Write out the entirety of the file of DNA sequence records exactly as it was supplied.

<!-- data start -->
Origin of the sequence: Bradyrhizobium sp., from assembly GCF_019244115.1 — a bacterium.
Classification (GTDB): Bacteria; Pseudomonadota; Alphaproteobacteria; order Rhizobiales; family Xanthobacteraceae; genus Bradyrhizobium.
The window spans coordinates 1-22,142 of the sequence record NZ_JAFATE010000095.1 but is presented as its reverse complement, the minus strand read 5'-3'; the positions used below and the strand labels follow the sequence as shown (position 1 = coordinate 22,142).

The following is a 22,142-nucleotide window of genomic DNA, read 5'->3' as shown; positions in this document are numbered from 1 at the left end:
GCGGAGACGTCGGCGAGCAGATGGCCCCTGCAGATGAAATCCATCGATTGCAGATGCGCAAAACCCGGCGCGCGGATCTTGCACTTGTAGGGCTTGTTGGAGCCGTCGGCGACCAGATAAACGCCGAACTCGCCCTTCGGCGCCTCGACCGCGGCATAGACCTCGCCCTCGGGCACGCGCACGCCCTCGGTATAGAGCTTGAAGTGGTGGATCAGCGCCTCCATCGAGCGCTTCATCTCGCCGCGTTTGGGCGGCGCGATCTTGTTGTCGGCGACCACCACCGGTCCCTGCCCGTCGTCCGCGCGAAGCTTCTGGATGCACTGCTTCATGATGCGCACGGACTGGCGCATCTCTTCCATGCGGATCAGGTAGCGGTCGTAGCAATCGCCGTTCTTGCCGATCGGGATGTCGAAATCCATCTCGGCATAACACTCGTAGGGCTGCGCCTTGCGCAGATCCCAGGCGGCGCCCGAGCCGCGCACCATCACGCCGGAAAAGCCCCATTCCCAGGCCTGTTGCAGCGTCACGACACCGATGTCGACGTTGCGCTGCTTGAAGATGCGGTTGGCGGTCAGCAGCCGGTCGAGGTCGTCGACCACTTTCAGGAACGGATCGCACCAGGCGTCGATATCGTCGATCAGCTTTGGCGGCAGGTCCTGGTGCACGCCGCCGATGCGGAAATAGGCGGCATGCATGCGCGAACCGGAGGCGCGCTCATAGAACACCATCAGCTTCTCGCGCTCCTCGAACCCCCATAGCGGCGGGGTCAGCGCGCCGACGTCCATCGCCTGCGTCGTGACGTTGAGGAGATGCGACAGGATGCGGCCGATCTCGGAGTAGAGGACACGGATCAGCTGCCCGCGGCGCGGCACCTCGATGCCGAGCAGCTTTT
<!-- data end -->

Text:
Origin of the sequence: Bradyrhizobium sp., from assembly GCF_019244115.1 — a bacterium.
Classification (GTDB): Bacteria; Pseudomonadota; Alphaproteobacteria; order Rhizobiales; family Xanthobacteraceae; genus Bradyrhizobium.
The window spans coordinates 1-22,142 of the sequence record NZ_JAFATE010000095.1 but is presented as its reverse complement, the minus strand read 5'-3'; the positions used below and the strand labels follow the sequence as shown (position 1 = coordinate 22,142).

The following is a 22,142-nucleotide window of genomic DNA, read 5'->3' as shown; positions in this document are numbered from 1 at the left end:
GCGGAGACGTCGGCGAGCAGATGGCCCCTGCAGATGAAATCCATCGATTGCAGATGCGCAAAACCCGGCGCGCGGATCTTGCACTTGTAGGGCTTGTTGGAGCCGTCGGCGACCAGATAAACGCCGAACTCGCCCTTCGGCGCCTCGACCGCGGCATAGACCTCGCCCTCGGGCACGCGCACGCCCTCGGTATAGAGCTTGAAGTGGTGGATCAGCGCCTCCATCGAGCGCTTCATCTCGCCGCGTTTGGGCGGCGCGATCTTGTTGTCGGCGACCACCACCGGTCCCTGCCCGTCGTCCGCGCGAAGCTTCTGGATGCACTGCTTCATGATGCGCACGGACTGGCGCATCTCTTCCATGCGGATCAGGTAGCGGTCGTAGCAATCGCCGTTCTTGCCGATCGGGATGTCGAAATCCATCTCGGCATAACACTCGTAGGGCTGCGCCTTGCGCAGATCCCAGGCGGCGCCCGAGCCGCGCACCATCACGCCGGAAAAGCCCCATTCCCAGGCCTGTTGCAGCGTCACGACACCGATGTCGACGTTGCGCTGCTTGAAGATGCGGTTGGCGGTCAGCAGCCGGTCGAGGTCGTCGACCACTTTCAGGAACGGATCGCACCAGGCGTCGATATCGTCGATCAGCTTTGGCGGCAGGTCCTGGTGCACGCCGCCGATGCGGAAATAGGCGGCATGCATGCGCGAACCGGAGGCGCGCTCATAGAACACCATCAGCTTCTCGCGCTCCTCGAACCCCCATAGCGGCGGGGTCAGCGCGCCGACGTCCATCGCCTGCGTCGTGACGTTGAGGAGATGCGACAGGATGCGGCCGATCTCGGAGTAGAGGACACGGATCAGCTGCCCGCGGCGCGGCACCTCGATGCCGAGCAGCTTTT